WINDHOEK: The Bankers Association of Namibia (BAN) has warned the public about fraudsters targeting businesses in Namibia.
BAN chairman Christo de Vries said in a statement issued here on Tuesday that the association is committed to educate consumers about various types of financial fraud, and how bank clients can protect themselves from fraudsters by being alert and recognising the signs of fraudulent schemes and scams.
“Although customers of the various banks have been warned via the media and also via personal electronic-mails and correspondence, it seems as if the “Change of Banking Details” and/or “Letterhead” scams are escalating,” said de Vries.
He said customers have made transfers to fraudulently-opened accounts in South Africa and Namibia, after having reacted to letters received, advising new banking details.
De Vries added that the scam works in the form of a letter sent on a fraudulent letterhead, supposedly from a supplier/creditor, which indicates that they have changed their banking details.
He said the new banking details are also conveniently provided. Some of the creditors would then make an electronic payment to this newly-provided account, only to discover at a later stage, when the legitimate supplier queries non-payment, that the provided bank details was a scam.
De Vries, who is also the Managing Director of Bank Windhoek, said the scam recently escalated to a new level of authenticity, as fraudsters now even quote the debtor’s account number, outstanding balance owed to their creditor and their actual address.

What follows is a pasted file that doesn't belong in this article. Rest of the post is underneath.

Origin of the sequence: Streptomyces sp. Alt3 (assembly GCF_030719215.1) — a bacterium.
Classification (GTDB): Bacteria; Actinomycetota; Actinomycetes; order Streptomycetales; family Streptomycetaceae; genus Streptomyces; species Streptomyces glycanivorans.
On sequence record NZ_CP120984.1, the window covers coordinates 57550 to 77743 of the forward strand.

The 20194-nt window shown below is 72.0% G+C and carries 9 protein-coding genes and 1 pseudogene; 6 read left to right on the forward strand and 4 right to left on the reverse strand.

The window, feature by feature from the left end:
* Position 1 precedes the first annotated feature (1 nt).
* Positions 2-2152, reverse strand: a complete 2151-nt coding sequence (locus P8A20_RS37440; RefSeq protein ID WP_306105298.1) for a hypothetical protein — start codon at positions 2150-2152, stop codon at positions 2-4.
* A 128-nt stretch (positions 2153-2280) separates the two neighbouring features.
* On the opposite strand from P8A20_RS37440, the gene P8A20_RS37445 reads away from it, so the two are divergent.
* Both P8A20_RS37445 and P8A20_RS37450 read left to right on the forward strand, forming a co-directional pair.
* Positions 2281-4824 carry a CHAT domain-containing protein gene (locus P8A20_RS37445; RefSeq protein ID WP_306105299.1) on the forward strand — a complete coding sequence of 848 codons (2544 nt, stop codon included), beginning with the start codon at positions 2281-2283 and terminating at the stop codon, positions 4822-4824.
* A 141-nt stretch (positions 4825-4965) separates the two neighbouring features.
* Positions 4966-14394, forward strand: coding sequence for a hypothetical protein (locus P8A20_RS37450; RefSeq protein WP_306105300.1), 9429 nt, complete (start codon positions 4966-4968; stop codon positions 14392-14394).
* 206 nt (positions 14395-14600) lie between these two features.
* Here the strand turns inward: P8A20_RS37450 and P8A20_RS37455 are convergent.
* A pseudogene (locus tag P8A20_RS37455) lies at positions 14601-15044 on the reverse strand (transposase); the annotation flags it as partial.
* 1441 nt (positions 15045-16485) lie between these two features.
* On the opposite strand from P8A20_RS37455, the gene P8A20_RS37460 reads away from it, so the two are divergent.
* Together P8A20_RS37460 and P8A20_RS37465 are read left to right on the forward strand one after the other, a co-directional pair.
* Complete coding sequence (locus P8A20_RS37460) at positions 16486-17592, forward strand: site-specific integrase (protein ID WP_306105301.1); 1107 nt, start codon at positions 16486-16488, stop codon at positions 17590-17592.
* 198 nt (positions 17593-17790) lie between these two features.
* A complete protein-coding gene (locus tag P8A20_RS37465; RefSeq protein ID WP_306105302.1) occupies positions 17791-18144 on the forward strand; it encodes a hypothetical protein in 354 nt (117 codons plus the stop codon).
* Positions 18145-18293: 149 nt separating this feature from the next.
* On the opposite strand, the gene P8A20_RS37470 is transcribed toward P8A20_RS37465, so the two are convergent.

He said the notification of account change is received by e-mail, which appears to have originated from the client’s e-mail system.
“We would like to warn all customers, and request them to take the time to phone any debtors and to make 100 per cent sure that indeed banking details have changed,” he said.
De Vries advised members of the public to inform officials in commercial banks’ debtors’ departments not to distribute account information to anyone, unless they can identify the person requesting the information; not to change debtors’ account information, unless it is authorised and verified; and never verify any information by calling the telephone number on a letter/e-mail that is sent to them, but rather use the bank’s internal system for contact details or the local telephone directory.
He further urged banks’ creditors’ departments not to change bank account details without first confirming account name and account number with the relevant bank.